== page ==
Tag Archives: Linda Sarsour

Omar Suleiman’s indirect response to my Algemeiner article

A few days ago, The Algemeiner published my article on Omar Suleiman, a very popular Palestinian-American imam whom Linda Sarsour has repeatedly praised – and who has also expressed admiration for her. When I researched Suleiman’s views on Israel and on Jews, I quickly found a lot of alarming material: he posted an image signaling support for the Muslim Brotherhood; he repeatedly called for another intifada and tried his best to incite religious passions; he also compared Israel to the Nazis and to Taliban-affiliated terrorists who had perpetrated a horrendous massacre in a school in Pakistan. But what shocked me most was listening to some of his religious teachings that are available on You Tube. The example I cited in the article was from a lecture series on the Bani Israel that he gave a few years ago, and in the introductory lecture, he very clearly blamed the Bani Israel – literally the “sons of Israel,” i.e. the Jews – for the fact that food decays. Quite obviously, this is no less pernicious than the medieval blood libel.

Now I just discovered that, without tagging me or linking to my article, he has posted a text on his Facebook page that seems to be an indirect response to my piece – and I have to say that I found much of it quite impressive, certainly compared to Linda Sarsour’s pathetic habit to dismiss all criticism as “alt-right” and “Islamophobic.” You can read Suleiman’s post here or in the screenshot below.

Omar Suleiman Algemeiner response

Of course, I did not ‘intentionally decontextualize’ anything Suleiman said or wrote. And I think it’s not convincing to describe the material I documented as ‘slip ups,’ since in most instances, he repeatedly expressed the same or similar views. I am also working on documenting some other material from Suleiman’s lectures that I found very disturbing and that in my view is central to the Muslim unwillingness to accept the legitimacy of a Jewish state in any borders.

It should go without saying that I do not “hate” Omar Suleiman, and I do not “want to bury” him in his “past mistakes.” But quite obviously, it can have far-reaching consequences when an imam who has more than a million followers on social media makes “mistakes” and writes things he now wishes he “never wrote.” Indeed, some of the things I exposed were “liked” or shared by tens of thousands of people.

But I found it moving and very dignified that Suleiman wrote:

“Maybe thats a lesson though that we need to always be more responsible with our words. That even before social media, your words were being recorded and saved. That everything you’ve ever said may have impacted someone for years after even if you moved on. That we should heed the prophetic advice to not say things today that we will have to apologize for tomorrow.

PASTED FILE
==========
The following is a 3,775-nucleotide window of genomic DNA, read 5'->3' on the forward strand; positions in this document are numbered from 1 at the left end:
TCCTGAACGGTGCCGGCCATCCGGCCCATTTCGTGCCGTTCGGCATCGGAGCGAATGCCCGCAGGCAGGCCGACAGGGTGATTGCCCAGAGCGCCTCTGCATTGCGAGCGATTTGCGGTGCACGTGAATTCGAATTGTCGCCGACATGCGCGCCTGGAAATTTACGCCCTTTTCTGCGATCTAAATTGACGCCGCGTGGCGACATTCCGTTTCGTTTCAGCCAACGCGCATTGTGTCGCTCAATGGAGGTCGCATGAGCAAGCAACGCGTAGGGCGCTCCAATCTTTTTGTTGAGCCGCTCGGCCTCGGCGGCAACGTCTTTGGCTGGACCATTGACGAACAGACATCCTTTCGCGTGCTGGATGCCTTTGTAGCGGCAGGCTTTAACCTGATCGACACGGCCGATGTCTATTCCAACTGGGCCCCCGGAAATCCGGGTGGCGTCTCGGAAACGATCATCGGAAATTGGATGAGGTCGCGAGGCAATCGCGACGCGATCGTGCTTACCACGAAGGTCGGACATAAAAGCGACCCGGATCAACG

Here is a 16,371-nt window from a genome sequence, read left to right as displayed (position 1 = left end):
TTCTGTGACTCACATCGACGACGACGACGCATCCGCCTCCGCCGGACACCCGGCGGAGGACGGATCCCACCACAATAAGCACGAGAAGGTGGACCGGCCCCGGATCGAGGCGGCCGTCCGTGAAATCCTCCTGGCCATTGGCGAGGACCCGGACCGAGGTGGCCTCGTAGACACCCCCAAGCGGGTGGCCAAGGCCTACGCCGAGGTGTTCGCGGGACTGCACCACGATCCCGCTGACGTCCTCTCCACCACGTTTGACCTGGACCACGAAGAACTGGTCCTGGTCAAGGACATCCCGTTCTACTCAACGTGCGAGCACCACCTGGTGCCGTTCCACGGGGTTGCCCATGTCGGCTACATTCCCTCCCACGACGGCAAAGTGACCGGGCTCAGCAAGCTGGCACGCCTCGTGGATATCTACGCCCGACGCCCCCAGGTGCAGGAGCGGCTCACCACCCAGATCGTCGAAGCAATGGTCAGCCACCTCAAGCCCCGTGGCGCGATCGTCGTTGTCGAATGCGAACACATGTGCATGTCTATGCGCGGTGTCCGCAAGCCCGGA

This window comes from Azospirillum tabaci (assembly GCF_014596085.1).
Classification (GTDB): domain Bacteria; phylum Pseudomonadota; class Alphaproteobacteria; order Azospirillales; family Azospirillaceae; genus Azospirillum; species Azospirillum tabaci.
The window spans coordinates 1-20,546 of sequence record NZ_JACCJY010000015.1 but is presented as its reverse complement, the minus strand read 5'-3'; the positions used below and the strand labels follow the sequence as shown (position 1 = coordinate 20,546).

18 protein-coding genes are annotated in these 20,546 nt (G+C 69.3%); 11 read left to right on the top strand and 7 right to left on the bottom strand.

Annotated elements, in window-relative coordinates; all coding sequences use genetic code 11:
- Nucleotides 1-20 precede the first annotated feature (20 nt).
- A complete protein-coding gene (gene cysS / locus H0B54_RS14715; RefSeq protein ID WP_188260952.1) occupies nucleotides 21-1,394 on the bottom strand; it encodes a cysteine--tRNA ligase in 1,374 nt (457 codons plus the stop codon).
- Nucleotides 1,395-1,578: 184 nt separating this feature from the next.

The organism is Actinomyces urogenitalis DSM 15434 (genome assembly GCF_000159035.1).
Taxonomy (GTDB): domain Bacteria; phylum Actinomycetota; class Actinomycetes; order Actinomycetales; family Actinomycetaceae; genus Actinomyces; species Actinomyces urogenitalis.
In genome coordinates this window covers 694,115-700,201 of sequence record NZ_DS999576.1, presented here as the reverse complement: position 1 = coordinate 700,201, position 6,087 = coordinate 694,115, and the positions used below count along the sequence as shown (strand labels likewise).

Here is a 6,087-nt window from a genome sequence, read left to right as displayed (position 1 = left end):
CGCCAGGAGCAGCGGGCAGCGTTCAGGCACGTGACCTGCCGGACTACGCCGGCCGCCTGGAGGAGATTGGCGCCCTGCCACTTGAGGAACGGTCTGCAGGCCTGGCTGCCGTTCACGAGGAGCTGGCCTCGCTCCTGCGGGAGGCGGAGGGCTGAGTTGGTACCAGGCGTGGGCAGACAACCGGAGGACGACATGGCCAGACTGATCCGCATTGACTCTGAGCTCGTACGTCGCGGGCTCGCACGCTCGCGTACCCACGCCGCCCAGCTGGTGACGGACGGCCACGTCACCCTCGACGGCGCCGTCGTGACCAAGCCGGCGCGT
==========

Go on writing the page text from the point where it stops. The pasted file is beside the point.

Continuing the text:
I pray that I’ve written and said more good than evil, and that my carefully archived scrolls will be a proof for me rather than against me.”

Suleiman is very young – just in his early thirties, and from what I’ve seen, I do think his record includes a lot of “good.” But as I’ve already noted, I still think that he also promotes some very problematic views which I plan to document further. If he wishes to clarify or revise his views, he has many platforms to do so. And he has already shown that he is sometimes willing to change: e.g., he seemed prepared to tone down his previous condemnation of homosexuality – though only he can know if it is out of conviction or because of political expediency. But if he revises some of the views I have documented, and still plan to document, I would regard this as a small, yet still hopeful, step that could only help to improve relations between Muslims and Jews not just in the US, but perhaps even in the Middle East. After all, Suleiman is young, clearly very talented and very ambitious, and if he were to revise some of his problematic views, he could become a moderating voice that is desperately needed when so many religious leaders are eager to incite their followers by demonizing the Jews and denying their long historical attachment and rights to the land of Israel.  

Update:

Several people have told me that they feel I’m too conciliatory here, because Suleiman after all did not explicitly renounce any of his views; one person also criticized that he didn’t delete any of the offensive posts I cited (and archived). But I think only time will tell if I was too conciliatory. Even if he deleted the posts I exposed, it wouldn’t change the fact that when he published them, many thousands of people read, liked and shared them, and the incitement can’t be undone. Yet, I think compared to the reaction Linda Sarsour regularly offers when she is facing criticism, Suleiman’s vague acknowledgment that he regrets some of the views he expressed, should be appreciated — though, to be sure, Sarsour is setting a very low bar.